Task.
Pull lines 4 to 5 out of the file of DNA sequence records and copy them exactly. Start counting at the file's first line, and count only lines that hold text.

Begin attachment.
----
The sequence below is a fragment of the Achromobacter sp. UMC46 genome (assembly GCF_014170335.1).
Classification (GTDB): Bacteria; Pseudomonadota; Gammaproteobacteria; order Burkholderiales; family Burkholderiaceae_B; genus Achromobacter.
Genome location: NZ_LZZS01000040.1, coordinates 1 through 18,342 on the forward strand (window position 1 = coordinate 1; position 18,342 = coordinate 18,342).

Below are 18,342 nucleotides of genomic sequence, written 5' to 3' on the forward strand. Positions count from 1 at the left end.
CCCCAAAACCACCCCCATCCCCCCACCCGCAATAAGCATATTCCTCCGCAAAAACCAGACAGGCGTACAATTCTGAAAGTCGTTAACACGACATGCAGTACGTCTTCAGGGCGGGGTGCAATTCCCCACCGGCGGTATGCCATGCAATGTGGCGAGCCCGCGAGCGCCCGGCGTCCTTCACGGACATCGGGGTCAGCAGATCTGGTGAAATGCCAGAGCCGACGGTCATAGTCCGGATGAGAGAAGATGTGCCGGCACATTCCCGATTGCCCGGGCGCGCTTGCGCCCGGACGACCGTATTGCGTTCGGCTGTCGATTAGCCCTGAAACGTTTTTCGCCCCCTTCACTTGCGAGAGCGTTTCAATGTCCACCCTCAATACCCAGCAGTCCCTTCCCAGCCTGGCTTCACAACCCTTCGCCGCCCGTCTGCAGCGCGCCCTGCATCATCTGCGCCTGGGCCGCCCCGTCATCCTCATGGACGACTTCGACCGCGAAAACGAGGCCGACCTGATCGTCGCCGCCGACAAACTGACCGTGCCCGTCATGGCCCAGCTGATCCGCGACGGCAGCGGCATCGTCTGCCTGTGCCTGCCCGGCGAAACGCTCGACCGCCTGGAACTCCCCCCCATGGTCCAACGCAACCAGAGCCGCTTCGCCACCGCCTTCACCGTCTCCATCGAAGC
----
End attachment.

Below are 18,342 nucleotides of genomic sequence, written 5' to 3' on the forward strand. Positions count from 1 at the left end.
CCCCAAAACCACCCCCATCCCCCCACCCGCAATAAGCATATTCCTCCGCAAAAACCAGACAGGCGTACAATTCTGAAAGTCGTTAACACGACATGCAGTACGTCTTCAGGGCGGGGTGCAATTCCCCACCGGCGGTATGCCATGCAATGTGGCGAGCCCGCGAGCGCCCGGCGTCCTTCACGGACATCGGGGTCAGCAGATCTGGTGAAATGCCAGAGCCGACGGTCATAGTCCGGATGAGAGAAGATGTGCCGGCACATTCCCGATTGCCCGGGCGCGCTTGCGCCCGGACGACCGTATTGCGTTCGGCTGTCGATTAGCCCTGAAACGTTTTTCGCCCCCTTCACTTGCGAGAGCGTTTCAATGTCCACCCTCAATACCCAGCAGTCCCTTCCCAGCCTGGCTTCACAACCCTTCGCCGCCCGTCTGCAGCGCGCCCTGCATCATCTGCGCCTGGGCCGCCCCGTCATCCTCATGGACGACTTCGACCGCGAAAACGAGGCCGACCTGATCGTCGCCGCCGACAAACTGACCGTGCCCGTCATGGCCCAGCTGATCCGCGACGGCAGCGGCATCGTCTGCCTGTGCCTGCCCGGCGAAACGCTCGACCGCCTGGAACTCCCCCCCATGGTCCAACGCAACCAGAGCCGCTTCGCCACCGCCTTCACCGTCTCCATCGAAGC